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Vandita Churiwal
Teachers College, MA Candidate in International Educational Development

Vandita Churiwal has worked as a teacher, curriculum developer and facilitator in urban and rural areas of India in formal and non-formal settings. She has taught middle school in an under-resourced suburban school of Maharashtra, created digital lessons for government school teachers in an Ed tech NGO, facilitated life skills lessons for young children, and conducted teacher trainings in India. After working at the grassroots level, she wishes to further her research about the role education plays in different vulnerable sections of society. 

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Chris Henderson
Teachers College, EdD candidate in Comparative and International Education

Chris Henderson, who is from Aotearoa New Zealand, is a doctoral fellow at Teachers College, concentrating on humanitarian issues through the International and Comparative Education program. Before coming to Columbia, Chris worked as a consultant with UNICEF's regional office for South Asia, where he focused on gender and education in the context of COVID-19. He is currently the co-chair of the Inter-agency Network for Education in Emergencies (INEE) Teachers in Crisis Contexts (TiCC) Collaborative. Chris has also worked in teacher professional development and adolescent development for over 10 years, which has included long-term projects in Indonesia, the Solomon Islands, Bangladesh, Chile, and the Philippines. His dissertation research considers the correlations between teacher professional development outcomes and teacher mental health in the Rohingya refugee hosting context of Cox's Bazar, Bangladesh.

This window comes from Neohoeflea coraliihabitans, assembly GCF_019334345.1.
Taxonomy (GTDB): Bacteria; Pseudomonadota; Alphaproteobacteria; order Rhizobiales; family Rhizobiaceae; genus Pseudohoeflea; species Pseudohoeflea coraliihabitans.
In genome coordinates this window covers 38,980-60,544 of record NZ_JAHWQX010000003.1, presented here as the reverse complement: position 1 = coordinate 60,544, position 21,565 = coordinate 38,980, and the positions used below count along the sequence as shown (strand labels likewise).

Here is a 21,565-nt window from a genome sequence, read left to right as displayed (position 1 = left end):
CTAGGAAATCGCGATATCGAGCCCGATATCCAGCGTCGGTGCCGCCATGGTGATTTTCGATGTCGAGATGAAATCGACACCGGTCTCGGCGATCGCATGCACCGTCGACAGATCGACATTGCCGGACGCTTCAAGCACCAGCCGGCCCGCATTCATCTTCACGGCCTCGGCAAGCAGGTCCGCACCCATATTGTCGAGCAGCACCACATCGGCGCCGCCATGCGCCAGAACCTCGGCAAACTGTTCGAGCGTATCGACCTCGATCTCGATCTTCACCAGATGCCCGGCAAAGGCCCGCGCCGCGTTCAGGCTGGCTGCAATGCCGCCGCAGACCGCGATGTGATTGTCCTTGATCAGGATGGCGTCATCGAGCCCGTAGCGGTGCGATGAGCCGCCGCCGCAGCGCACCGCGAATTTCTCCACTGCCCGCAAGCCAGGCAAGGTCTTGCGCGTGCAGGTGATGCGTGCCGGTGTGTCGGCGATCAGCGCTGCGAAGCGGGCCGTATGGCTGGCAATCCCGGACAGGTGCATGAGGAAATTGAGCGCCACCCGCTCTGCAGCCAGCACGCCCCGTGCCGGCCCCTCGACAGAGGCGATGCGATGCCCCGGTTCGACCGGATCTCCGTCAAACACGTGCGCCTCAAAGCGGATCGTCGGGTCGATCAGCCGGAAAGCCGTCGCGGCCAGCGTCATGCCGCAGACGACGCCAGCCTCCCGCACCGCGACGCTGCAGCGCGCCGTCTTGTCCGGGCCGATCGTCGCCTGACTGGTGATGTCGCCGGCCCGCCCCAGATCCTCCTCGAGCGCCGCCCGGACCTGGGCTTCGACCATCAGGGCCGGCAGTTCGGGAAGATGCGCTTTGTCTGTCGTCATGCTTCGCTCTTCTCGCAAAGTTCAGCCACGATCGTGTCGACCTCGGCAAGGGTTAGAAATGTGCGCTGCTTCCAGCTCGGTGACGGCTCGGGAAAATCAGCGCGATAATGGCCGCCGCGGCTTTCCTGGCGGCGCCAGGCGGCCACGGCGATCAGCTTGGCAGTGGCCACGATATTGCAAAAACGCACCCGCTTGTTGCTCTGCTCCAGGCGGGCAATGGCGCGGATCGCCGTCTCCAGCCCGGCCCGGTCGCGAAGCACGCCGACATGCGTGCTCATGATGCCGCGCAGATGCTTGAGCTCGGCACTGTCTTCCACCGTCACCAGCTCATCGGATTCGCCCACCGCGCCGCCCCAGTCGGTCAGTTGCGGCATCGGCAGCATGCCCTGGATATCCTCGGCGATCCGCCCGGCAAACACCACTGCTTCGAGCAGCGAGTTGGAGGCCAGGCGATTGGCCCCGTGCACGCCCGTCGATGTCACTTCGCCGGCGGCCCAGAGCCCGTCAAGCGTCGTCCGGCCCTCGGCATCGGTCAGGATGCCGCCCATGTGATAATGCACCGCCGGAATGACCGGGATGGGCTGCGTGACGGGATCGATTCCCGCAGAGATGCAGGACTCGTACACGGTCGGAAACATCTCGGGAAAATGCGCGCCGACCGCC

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Ye Huang
Teachers College, MA Candidate in International and Comparative Education

Ye is a master’s student in the International and Comparative Education Program at Teachers College, Columbia University. Her academic interest primarily lies in climate change action and education. Before her master’s study, she worked as a consultant for International NGOs, conducting field research and leading campaigns about wildlife conservation in seven African countries. Besides her research work with NGOs, she also had experience designing Project-Based-Learning curricula and teaching high school students about Sustainability Development in China.

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Emily Rice
SIPA, MA Candidate

Emily is a Master's student at the School of International and Public Affairs, and is from Sydney, Australia. Prior to starting at SIPA, Emily worked on the post-conflict truth and accountability process in Sri Lanka, co-writing a conflict map of the Sri Lankan civil war and providing support to transitional justice mechanisms. She also worked for the Comisión de la Verdad in Colombia, analyzing impunity for human rights violations during the Colombian civil war. In response to the COVID pandemic, Emily co-wrote a guide on conducting remote human rights investigations. Her current project contributes to conflict prevention in Timor-Leste, where she will research the gender sensitivity of early warning, early response systems for a national NGO.